Growing up, we used to receive loads of holiday cards from family, friends and my dad’s business associates. But the highlight every year was a photo card from cousins who lived on a farm in Pennsylvania. We rarely saw them in person, but we got to watch them grow up in annual photos, first with their adorable Basset Hounds, and eventually with their darling pig, Ruby. One year, when the kids were grown and far-flung, the card exclusively featured our swine cousin.
Once I had a gaggle of babies of my own, I decided to start the annual photo card tradition for our family. Early on, my husband thought it might be nice to send cards to his clients, many of whom were retirees and always asking about our young growing brood. The photo cards were an instant hit, and clients start asking in October when we were going to get our card out. They love to see how the four boys (three of whom are now in college) have grown, and it gives them a more personal connection to my husband.
Aside from the first couple of years when I used pictures of our whole family taken by friends, I’ve been the photographer, location scout and card designer. Not to say I’m a good photographer at all, but I enjoy using a camera and shooting my four favorite subjects.
Those four subjects, on the other hand, do not exactly share my enthusiasm for our shoots. When they were little, I could’ve used Velcro to hold them all in place. They would scurry in different directions and I had all I could to get the four of them in a shot, all looking toward the camera. We would always try to get the picture done during our summer trip to Nantucket, and our photo shoot provisions invariably included an enormous thermos of gin and tonic for my husband/assistant, whose job it was to get the attention of the four little monkeys and try to make them smile — or at least not pound each other on camera.
The glorious moment captured on each year’s card doesn’t begin to do justice to the unbridled pandemonium behind the scenes. It’s a given that one of the four is in a bad mood when we shoot, and they take turns rotating each year. They poke each other, elbow each other, kick each other, vie for what they perceive to be the prime spot. One won’t want to stand next to a particular brother, sparking a fight. Another will whine because supposedly, the sun’s in his eyes. No one else’s, mind you, but it’s absolutely blinding him. One year, a couple of them were having a battle over who was taller, and they would both sneakily lift themselves onto their tippy-toes and smirk. Someone’s always having a bad hair day or isn’t in the mood to smile or the shirt they really wanted to wear was rolled up in a ball in the laundry hamper with a big stain. It takes literally hundreds of shots to get one useable photo. But in the end, we all agree it’s worth it to bring a smile to the faces of friends, family and clients, who appreciate the effort. And the outtakes, which range from hilarious to horrifying, end up being an unexpected gift to scroll through a few years later.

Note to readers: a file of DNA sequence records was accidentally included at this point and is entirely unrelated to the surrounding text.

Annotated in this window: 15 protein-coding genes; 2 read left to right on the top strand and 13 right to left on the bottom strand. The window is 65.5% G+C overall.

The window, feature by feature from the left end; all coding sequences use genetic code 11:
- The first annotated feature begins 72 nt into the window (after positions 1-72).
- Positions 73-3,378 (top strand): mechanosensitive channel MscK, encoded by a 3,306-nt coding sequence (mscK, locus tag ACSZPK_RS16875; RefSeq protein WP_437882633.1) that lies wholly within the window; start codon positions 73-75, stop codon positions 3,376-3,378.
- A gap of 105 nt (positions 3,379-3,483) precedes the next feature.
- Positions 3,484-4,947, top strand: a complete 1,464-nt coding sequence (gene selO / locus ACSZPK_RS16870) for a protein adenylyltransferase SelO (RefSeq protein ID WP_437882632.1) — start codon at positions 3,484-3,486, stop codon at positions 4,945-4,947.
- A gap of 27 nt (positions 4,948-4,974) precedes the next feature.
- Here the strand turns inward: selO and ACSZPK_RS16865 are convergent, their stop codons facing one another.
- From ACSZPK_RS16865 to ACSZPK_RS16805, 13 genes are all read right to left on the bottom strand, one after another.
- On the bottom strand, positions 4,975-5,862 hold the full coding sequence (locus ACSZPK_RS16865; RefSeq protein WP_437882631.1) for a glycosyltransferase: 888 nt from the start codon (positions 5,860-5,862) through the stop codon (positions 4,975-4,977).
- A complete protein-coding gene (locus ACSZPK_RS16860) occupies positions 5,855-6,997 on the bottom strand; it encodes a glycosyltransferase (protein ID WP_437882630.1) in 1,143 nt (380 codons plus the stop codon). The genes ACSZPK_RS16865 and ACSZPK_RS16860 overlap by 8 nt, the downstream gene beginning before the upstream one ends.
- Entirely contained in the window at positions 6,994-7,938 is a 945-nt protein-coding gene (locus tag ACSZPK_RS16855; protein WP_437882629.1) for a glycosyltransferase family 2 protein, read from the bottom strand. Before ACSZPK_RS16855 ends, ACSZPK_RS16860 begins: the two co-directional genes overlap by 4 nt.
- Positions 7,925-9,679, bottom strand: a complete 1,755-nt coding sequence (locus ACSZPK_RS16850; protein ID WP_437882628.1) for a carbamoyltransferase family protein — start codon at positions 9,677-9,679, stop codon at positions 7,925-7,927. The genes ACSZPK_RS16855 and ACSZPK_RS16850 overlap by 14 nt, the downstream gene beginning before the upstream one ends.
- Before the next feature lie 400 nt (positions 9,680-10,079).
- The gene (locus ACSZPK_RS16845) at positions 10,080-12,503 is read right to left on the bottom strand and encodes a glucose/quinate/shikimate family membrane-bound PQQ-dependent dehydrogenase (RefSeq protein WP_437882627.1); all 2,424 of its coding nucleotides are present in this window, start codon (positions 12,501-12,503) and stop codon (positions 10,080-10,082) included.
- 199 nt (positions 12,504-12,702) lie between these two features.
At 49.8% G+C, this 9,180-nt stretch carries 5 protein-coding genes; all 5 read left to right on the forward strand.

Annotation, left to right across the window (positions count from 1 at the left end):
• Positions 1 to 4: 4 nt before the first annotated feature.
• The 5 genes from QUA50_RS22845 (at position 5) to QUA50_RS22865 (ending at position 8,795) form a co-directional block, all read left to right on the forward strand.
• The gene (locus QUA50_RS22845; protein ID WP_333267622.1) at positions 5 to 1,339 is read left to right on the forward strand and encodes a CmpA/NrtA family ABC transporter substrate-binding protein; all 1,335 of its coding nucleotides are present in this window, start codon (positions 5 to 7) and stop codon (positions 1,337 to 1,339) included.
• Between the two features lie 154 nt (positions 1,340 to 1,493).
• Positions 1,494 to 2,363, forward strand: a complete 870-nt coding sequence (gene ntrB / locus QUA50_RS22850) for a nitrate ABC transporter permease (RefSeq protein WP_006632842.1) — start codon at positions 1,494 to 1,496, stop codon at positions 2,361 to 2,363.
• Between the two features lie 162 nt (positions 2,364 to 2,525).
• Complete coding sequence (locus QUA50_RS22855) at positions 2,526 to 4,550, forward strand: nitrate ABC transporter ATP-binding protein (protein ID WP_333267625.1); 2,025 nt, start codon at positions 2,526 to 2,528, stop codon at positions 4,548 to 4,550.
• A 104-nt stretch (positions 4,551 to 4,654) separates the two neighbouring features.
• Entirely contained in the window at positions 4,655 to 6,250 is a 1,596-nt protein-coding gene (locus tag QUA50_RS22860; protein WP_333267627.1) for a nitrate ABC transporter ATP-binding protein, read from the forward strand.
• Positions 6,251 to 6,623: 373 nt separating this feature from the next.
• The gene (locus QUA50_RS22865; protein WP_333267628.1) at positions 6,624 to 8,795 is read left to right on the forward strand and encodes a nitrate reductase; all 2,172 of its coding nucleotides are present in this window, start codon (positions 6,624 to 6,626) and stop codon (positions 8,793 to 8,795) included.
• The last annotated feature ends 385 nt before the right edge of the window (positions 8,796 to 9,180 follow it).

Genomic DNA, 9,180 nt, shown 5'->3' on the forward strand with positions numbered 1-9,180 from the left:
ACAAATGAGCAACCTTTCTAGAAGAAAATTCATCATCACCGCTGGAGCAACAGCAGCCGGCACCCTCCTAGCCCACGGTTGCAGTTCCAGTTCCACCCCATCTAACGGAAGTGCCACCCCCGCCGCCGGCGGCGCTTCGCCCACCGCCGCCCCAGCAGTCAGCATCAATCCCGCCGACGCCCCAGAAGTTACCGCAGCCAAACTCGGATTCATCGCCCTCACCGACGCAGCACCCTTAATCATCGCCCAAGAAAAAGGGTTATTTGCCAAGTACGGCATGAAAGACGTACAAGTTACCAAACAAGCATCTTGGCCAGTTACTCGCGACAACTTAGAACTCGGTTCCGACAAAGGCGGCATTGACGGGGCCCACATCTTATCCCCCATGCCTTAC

Having done our photo cards for 19 years now, I am, shall we say, rather opinionated about other people’s cards. In fact, my sister and I set aside a special day every January to get together and go through all the cards we’ve each received, one by one. They start off as a way to share pictures — “No way! Those kids belong to that guy from college who got drunk and threw up in your roommates skates?!” But they quickly turn into card evaluation sessions. “Um, why would they choose a picture of their kid picking his nose and riding the dog?”
By and large, the cards I received last year were outstanding. My sister’s extensive crop, on the other hand, featured some stellar DON’Ts. So, we thought it was high time we passed along some tips and suggestions to keep in mind when you’re designing this year’s card: